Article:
Do you already have found time to recover from fighting the demons which made it hard to get a Docker cluster up and running on Raspberry Pis? Hopefully – because the next crusade lies ahead of us! So let’s dive into the next adventure, watching our heroes – three greenhorn students – on their search for their Intel NUC’s missing boot target.
A new beginning:
Our story starts at Stuttgart Media University, where three brave students looked forward to putting their brand-new Intel NUC into operation. A NUC (Next Unit of Computing) is a small but fully functional PC developed by Intel. The model that was available to our three fellows was powered by a third-generation i3 processor as well as a 64 GB SSD. Great preconditions for flashing it with the newest Debian OS release and using it for cluster administration by making it the Shipyard host, they thought. Since the students had already figured out how to master Docker orchestration and even retained that in a previous blog post, making this work should not really be a great challenge. Far wrong …
The first rabbit punch:
After having flashed an USB drive with the latest Debian 8 release (“Jessie”), our three fellows launched the installer. A few minutes and configuration steps later, the installation process had succeeded and they removed the USB drive to boot the freshly installed OS from the NUC for the first time. However, they could hardly believe what they were seeing: The system asked them for the operating system they would like to boot, offering Linux and Windows. Something must have gone terribly wrong …
The enemy from the HdM network:
Finally, our fellows understood what had caused this strange behavior: Because the NUC has been connected to the network of the MI lecture room during the installation process, a configuration concerning this network must have imposed a custom bootloader on their NUC. Most likely, this mechanism was used to setup the room’s work stations in a comfortable manner. However, for our heroes this proved more as a barrier rather than being helpful.
As a consequence the students decided to re-run the Debain installation routine with the network cable unplugged. Again, they waited for the process to terminate and tried to boot the NUC for the second time, convinced that they will soon be able to get their hands dirty with Docker and Shipyard in an 64 bit environment. Although the disturbing dual bootloader has vanished and the NUC’s EFI started as expected, it welcomed our companions with a message that told them something like “unable to find boot target” …
Strike a light!
A fight to the finish:
One of the students suggested that probably the installation didn’t work as expected. So they once more plugged in the USB drive, repeating the Debian setup (meanwhile being able to do this blindfolded). Though, the same error raised up again. Actually doing the same steps a fourth and a fifth time didn’t lead to some kind of improvement.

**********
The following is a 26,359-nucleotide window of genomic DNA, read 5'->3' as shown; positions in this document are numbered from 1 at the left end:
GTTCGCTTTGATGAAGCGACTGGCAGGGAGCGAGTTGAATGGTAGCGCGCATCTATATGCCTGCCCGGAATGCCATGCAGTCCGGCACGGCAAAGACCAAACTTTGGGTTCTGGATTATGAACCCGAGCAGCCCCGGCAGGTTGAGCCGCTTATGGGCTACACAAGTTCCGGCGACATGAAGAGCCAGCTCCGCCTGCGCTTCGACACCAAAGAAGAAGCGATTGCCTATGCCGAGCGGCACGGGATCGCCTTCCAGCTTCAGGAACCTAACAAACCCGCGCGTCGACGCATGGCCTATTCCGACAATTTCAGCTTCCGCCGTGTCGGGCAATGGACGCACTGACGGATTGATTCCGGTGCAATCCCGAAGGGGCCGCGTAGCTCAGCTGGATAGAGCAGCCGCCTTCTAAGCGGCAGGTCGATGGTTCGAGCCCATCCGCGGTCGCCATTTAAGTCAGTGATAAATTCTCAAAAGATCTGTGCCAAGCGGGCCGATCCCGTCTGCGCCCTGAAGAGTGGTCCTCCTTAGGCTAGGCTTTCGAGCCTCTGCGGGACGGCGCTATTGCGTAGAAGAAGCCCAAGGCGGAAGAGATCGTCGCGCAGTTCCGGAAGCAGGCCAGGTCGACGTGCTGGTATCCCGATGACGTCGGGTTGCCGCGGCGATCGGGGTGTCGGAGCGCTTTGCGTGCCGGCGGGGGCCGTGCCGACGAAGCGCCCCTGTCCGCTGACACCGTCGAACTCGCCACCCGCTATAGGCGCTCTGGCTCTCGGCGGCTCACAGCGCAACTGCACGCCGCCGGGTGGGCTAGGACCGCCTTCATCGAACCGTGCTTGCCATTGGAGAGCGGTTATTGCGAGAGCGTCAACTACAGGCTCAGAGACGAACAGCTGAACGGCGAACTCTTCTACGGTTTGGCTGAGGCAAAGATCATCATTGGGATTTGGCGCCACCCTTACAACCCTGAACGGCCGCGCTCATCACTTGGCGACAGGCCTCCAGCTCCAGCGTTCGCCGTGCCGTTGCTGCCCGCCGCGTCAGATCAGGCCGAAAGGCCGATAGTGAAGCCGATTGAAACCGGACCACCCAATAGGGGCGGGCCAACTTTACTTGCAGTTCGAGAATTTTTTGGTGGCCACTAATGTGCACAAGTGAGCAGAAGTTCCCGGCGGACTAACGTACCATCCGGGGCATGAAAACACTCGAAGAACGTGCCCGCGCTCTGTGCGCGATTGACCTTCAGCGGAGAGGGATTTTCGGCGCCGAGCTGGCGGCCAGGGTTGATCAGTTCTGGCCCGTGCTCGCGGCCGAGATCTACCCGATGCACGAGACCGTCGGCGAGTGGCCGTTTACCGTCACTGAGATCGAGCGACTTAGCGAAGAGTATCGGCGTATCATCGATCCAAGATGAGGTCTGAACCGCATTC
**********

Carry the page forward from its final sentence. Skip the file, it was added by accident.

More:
Another approach which came to their minds was to resign the automatic installer and generate the required partitions by themselves. But not even that helped the companions to bring down this overpowering enemy. The situation seemed to be hopeless …
The wise men of Silicon Valley
Facing a bad defeat, our heroes determined to make use of their last resort. They have heard of two wise men of the Silicon Valley, Larry and Sergey, giving desperate people hope by overflooding them with possible answers to their questions. In fact, this led their attention on a prophecy of a guy called Andrew Cunningham which seemed to provide a solution to their issue. In short, this prophecy told them the following:
A bug has snuck inside the NUC’s EFI, which assumes to find a boot target called bootx64.efi inside the /EFI/BOOT folder on the corresponding boot partition. However, the Debian Linux distribution places a bootloader called grubx64.efi inside the /EFI/Debian directory (Caution: This is true for every Debian-based Linux distribution!). To bypass the NUC’s faulty behavior, the subsequent workaround can be applied:
# mount the ssd to the /mnt directory $ sudo mount /dev/sda1 /mnt # create the folder the NUC EFI expects $ sudo mkdir /mnt/EFI/BOOT # move the bootloader to the new directory $ sudo cp /mnt/EFI/debian/* /mnt/EFI/BOOT # rename the bootloader (according to NUC's EFI preferences) $ sudo mv /mnt/EFI/BOOT/grubx64.efi /mnt/EFI/BOOT/bootx64.efi
Our companions created a bootable Ubuntu USB drive and followed the steps the prophecy suggested them. Indeed, after having applied the changes everything worked well as soon as they gave the boot process another try.
Finally, it has been a bug in the Intel NUC’s EFI implementation which brought heavy headache to our three heroes. But in the end, their strong will as well as a hint of the two wise men of the Silicon Valley helped them to master all the challenges on their road to getting Debian to work on a NUC.
And the moral of the story:
Shit Failure happens, even at Intel 😉
Benjamin Binder, Jonathan Peter, Patrick Kleindienst